Presenter Information

Amy Yuhas1, Megan Huey1, Mai-Ly N. Steers1, and Chelsie M. Young2

Duquesne University1, Pittsburgh, PA 15282.

Rowan University2, Glassboro, NJ 08028.

Abstract

People’s daily social activities have been altered during the pandemic since they carry risk for contracting COVID-19. Prior to the pandemic, drinking socially has been the highlight of many college students’ lives. This study explores how COVID-19 has impacted college students’ drinking and social activities. We examined samples from a large, southern, public university both prior (N=65, Mean age=22.15, SD=2.03, 78.87% female) and during COVID-19 (N=47, Mean age=22.42, SD=1.64, 75.47% female). Students filled out an alcohol-related Timeline Followback measure (TLFB), in which they recalled their drinking over the past 30 days using anchor events inputted into a calendar. The events were qualitatively coded and assigned a COVID-19-risk behavior (CRB) score based on the Texas Medical Association’s 9- point scale. Activities now known to contain risk for COVID-19 contraction were classified as follows: Moderate CRB (ranked 5-6; e.g., visiting friends), Moderate-High CRB (ranked 7; e.g., attending a party), and High CRB (ranked 8-9; e.g., going to a bar). Results revealed that students who engaged in CRBs that were ranked 5 and above were more likely to report greater number of drinks on one occasion in the past 30 days (e.g., peak drinks) and more drinks over the entire month (e.g., total monthly drinks). Although total alcohol consumption (e.g., peak drinks and total monthly drinks) remained unchanged, and students were less likely to partake in the highest ranked CRBs (e.g., ranked 8-9) during the pandemic, those who were participating in the highest ranked CRBs (e.g., ranked 8-9) may have been more likely to contract or spread COVID-19.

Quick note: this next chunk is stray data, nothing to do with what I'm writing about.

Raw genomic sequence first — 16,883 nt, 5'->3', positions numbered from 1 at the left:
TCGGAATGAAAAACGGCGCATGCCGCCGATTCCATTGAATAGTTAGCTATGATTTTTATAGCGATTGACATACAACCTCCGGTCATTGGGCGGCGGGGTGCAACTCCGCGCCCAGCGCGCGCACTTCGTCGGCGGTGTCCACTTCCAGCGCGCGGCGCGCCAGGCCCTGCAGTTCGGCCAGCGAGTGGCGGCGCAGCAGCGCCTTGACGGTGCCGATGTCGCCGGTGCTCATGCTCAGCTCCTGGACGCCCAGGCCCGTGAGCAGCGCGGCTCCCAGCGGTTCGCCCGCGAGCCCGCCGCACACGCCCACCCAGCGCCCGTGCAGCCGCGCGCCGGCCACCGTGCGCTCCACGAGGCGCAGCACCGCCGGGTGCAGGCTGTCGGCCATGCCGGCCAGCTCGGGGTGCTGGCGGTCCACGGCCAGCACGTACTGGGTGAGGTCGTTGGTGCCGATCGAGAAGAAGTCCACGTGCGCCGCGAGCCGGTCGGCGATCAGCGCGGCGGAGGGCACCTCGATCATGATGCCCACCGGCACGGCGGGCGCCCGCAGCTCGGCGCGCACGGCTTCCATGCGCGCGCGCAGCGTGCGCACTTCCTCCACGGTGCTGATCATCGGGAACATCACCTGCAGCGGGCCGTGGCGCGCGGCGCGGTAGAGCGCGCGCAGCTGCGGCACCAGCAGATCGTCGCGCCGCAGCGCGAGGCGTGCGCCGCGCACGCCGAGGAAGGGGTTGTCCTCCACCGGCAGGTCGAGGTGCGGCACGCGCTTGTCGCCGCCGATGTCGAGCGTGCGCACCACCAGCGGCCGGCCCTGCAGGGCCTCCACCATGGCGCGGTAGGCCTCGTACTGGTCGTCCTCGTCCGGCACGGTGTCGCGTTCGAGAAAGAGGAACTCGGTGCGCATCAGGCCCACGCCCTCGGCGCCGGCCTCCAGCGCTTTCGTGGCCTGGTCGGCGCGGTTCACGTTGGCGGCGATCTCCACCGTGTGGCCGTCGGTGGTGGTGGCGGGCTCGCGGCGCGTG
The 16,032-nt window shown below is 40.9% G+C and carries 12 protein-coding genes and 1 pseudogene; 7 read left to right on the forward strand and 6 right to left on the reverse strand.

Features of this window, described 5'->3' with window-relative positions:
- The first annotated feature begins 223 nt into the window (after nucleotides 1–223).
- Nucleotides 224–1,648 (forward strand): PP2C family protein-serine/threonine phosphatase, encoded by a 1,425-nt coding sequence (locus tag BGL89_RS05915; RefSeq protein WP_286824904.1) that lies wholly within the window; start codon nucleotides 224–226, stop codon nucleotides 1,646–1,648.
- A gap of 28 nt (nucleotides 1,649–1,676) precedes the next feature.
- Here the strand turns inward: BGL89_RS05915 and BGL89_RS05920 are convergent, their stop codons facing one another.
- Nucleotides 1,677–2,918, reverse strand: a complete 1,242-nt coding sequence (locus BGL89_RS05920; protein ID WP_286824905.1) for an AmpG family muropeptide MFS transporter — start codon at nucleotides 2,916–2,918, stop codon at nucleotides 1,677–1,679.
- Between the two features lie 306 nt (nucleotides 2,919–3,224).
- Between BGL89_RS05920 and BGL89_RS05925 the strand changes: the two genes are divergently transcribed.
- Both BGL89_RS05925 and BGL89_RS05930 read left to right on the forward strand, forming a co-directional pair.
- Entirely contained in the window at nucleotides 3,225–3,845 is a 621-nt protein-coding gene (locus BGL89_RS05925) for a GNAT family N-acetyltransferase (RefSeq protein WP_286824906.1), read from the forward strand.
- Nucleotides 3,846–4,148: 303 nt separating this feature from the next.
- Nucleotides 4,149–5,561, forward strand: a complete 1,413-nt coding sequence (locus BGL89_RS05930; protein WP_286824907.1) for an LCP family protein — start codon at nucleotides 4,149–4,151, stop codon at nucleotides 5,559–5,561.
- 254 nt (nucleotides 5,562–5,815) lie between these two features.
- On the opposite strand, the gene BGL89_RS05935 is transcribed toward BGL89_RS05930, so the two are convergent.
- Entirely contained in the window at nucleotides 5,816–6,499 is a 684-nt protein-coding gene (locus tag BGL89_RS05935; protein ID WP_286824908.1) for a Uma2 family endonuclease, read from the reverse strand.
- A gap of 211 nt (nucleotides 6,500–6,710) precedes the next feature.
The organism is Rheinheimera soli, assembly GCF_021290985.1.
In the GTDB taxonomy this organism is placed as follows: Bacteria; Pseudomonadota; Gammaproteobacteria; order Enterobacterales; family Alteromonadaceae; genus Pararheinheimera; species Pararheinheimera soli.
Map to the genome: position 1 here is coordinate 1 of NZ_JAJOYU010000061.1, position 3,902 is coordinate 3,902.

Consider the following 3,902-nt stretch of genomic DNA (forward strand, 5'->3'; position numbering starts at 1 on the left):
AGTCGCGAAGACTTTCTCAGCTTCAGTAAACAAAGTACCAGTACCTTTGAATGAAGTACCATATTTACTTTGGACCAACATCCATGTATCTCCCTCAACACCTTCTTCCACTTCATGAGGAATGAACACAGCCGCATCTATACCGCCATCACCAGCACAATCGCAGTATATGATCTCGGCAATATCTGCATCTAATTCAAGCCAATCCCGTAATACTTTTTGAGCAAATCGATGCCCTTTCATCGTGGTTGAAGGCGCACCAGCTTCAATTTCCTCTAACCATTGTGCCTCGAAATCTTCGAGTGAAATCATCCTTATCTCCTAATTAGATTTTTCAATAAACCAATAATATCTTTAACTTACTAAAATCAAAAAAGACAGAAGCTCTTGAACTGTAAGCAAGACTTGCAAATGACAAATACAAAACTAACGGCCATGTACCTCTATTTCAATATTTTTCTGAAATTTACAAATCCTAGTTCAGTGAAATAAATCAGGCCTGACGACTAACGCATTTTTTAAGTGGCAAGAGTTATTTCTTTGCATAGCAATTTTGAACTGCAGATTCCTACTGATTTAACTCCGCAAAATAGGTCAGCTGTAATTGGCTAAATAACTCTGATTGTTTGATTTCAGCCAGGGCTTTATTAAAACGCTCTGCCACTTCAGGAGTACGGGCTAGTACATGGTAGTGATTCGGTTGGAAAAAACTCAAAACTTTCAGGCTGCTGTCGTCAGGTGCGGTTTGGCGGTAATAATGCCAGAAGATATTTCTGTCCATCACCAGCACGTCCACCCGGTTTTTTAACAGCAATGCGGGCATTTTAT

Keywords: college students, COVID-19 risk behaviors, alcohol consumption

School

School of Nursing

Advisor

Dr. Mai-Ly N. Steers

Submission Type

Paper

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Going Out or Staying In: How the COVID-19 Pandemic has Influenced College Students’ Drinking and Socializing

People’s daily social activities have been altered during the pandemic since they carry risk for contracting COVID-19. Prior to the pandemic, drinking socially has been the highlight of many college students’ lives. This study explores how COVID-19 has impacted college students’ drinking and social activities. We examined samples from a large, southern, public university both prior (N=65, Mean age=22.15, SD=2.03, 78.87% female) and during COVID-19 (N=47, Mean age=22.42, SD=1.64, 75.47% female). Students filled out an alcohol-related Timeline Followback measure (TLFB), in which they recalled their drinking over the past 30 days using anchor events inputted into a calendar. The events were qualitatively coded and assigned a COVID-19-risk behavior (CRB) score based on the Texas Medical Association’s 9- point scale. Activities now known to contain risk for COVID-19 contraction were classified as follows: Moderate CRB (ranked 5-6; e.g., visiting friends), Moderate-High CRB (ranked 7; e.g., attending a party), and High CRB (ranked 8-9; e.g., going to a bar). Results revealed that students who engaged in CRBs that were ranked 5 and above were more likely to report greater number of drinks on one occasion in the past 30 days (e.g., peak drinks) and more drinks over the entire month (e.g., total monthly drinks). Although total alcohol consumption (e.g., peak drinks and total monthly drinks) remained unchanged, and students were less likely to partake in the highest ranked CRBs (e.g., ranked 8-9) during the pandemic, those who were participating in the highest ranked CRBs (e.g., ranked 8-9) may have been more likely to contract or spread COVID-19.

Keywords: college students, COVID-19 risk behaviors, alcohol consumption

 

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